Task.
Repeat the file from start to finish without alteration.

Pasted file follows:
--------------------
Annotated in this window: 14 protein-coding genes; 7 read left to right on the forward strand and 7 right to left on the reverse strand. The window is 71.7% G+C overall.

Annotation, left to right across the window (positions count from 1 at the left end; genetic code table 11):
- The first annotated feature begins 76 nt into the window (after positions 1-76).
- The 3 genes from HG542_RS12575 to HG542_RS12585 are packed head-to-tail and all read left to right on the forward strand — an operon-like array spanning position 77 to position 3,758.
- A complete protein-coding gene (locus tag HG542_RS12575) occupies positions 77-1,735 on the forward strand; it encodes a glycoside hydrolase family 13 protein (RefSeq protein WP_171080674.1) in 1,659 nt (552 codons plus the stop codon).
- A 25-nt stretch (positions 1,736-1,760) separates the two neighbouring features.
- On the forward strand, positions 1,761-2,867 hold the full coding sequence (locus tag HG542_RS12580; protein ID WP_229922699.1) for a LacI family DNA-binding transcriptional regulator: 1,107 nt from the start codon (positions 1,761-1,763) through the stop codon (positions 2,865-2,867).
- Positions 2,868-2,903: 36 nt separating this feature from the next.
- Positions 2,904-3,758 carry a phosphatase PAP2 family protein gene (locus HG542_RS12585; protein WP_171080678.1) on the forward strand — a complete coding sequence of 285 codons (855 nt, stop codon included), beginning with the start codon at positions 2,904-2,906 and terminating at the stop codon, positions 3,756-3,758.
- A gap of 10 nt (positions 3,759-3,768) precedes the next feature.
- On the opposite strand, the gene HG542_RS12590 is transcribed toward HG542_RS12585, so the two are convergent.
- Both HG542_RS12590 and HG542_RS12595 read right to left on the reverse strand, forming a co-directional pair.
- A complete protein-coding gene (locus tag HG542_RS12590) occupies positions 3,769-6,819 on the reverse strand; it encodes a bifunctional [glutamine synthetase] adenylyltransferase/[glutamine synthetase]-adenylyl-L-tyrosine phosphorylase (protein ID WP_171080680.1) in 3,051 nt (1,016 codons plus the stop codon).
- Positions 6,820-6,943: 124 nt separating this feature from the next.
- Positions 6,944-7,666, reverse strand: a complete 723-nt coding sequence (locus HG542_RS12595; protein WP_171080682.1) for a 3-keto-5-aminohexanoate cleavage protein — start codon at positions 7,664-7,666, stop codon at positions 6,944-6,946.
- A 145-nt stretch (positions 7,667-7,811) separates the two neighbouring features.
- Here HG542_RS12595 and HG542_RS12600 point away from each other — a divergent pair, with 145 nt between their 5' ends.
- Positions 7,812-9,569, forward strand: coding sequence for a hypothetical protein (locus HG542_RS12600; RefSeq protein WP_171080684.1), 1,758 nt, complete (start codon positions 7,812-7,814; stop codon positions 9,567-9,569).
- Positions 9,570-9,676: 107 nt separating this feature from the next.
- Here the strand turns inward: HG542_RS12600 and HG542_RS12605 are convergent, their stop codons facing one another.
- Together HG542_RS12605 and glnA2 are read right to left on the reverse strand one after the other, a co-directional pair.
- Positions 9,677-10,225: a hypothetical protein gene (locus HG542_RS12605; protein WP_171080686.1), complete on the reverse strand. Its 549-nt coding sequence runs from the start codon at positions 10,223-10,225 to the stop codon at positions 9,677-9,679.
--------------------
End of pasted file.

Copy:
Annotated in this window: 14 protein-coding genes; 7 read left to right on the forward strand and 7 right to left on the reverse strand. The window is 71.7% G+C overall.

Annotation, left to right across the window (positions count from 1 at the left end; genetic code table 11):
- The first annotated feature begins 76 nt into the window (after positions 1-76).
- The 3 genes from HG542_RS12575 to HG542_RS12585 are packed head-to-tail and all read left to right on the forward strand — an operon-like array spanning position 77 to position 3,758.
- A complete protein-coding gene (locus tag HG542_RS12575) occupies positions 77-1,735 on the forward strand; it encodes a glycoside hydrolase family 13 protein (RefSeq protein WP_171080674.1) in 1,659 nt (552 codons plus the stop codon).
- A 25-nt stretch (positions 1,736-1,760) separates the two neighbouring features.
- On the forward strand, positions 1,761-2,867 hold the full coding sequence (locus tag HG542_RS12580; protein ID WP_229922699.1) for a LacI family DNA-binding transcriptional regulator: 1,107 nt from the start codon (positions 1,761-1,763) through the stop codon (positions 2,865-2,867).
- Positions 2,868-2,903: 36 nt separating this feature from the next.
- Positions 2,904-3,758 carry a phosphatase PAP2 family protein gene (locus HG542_RS12585; protein WP_171080678.1) on the forward strand — a complete coding sequence of 285 codons (855 nt, stop codon included), beginning with the start codon at positions 2,904-2,906 and terminating at the stop codon, positions 3,756-3,758.
- A gap of 10 nt (positions 3,759-3,768) precedes the next feature.
- On the opposite strand, the gene HG542_RS12590 is transcribed toward HG542_RS12585, so the two are convergent.
- Both HG542_RS12590 and HG542_RS12595 read right to left on the reverse strand, forming a co-directional pair.
- A complete protein-coding gene (locus tag HG542_RS12590) occupies positions 3,769-6,819 on the reverse strand; it encodes a bifunctional [glutamine synthetase] adenylyltransferase/[glutamine synthetase]-adenylyl-L-tyrosine phosphorylase (protein ID WP_171080680.1) in 3,051 nt (1,016 codons plus the stop codon).
- Positions 6,820-6,943: 124 nt separating this feature from the next.
- Positions 6,944-7,666, reverse strand: a complete 723-nt coding sequence (locus HG542_RS12595; protein WP_171080682.1) for a 3-keto-5-aminohexanoate cleavage protein — start codon at positions 7,664-7,666, stop codon at positions 6,944-6,946.
- A 145-nt stretch (positions 7,667-7,811) separates the two neighbouring features.
- Here HG542_RS12595 and HG542_RS12600 point away from each other — a divergent pair, with 145 nt between their 5' ends.
- Positions 7,812-9,569, forward strand: coding sequence for a hypothetical protein (locus HG542_RS12600; RefSeq protein WP_171080684.1), 1,758 nt, complete (start codon positions 7,812-7,814; stop codon positions 9,567-9,569).
- Positions 9,570-9,676: 107 nt separating this feature from the next.
- Here the strand turns inward: HG542_RS12600 and HG542_RS12605 are convergent, their stop codons facing one another.
- Together HG542_RS12605 and glnA2 are read right to left on the reverse strand one after the other, a co-directional pair.
- Positions 9,677-10,225: a hypothetical protein gene (locus HG542_RS12605; protein WP_171080686.1), complete on the reverse strand. Its 549-nt coding sequence runs from the start codon at positions 10,223-10,225 to the stop codon at positions 9,677-9,679.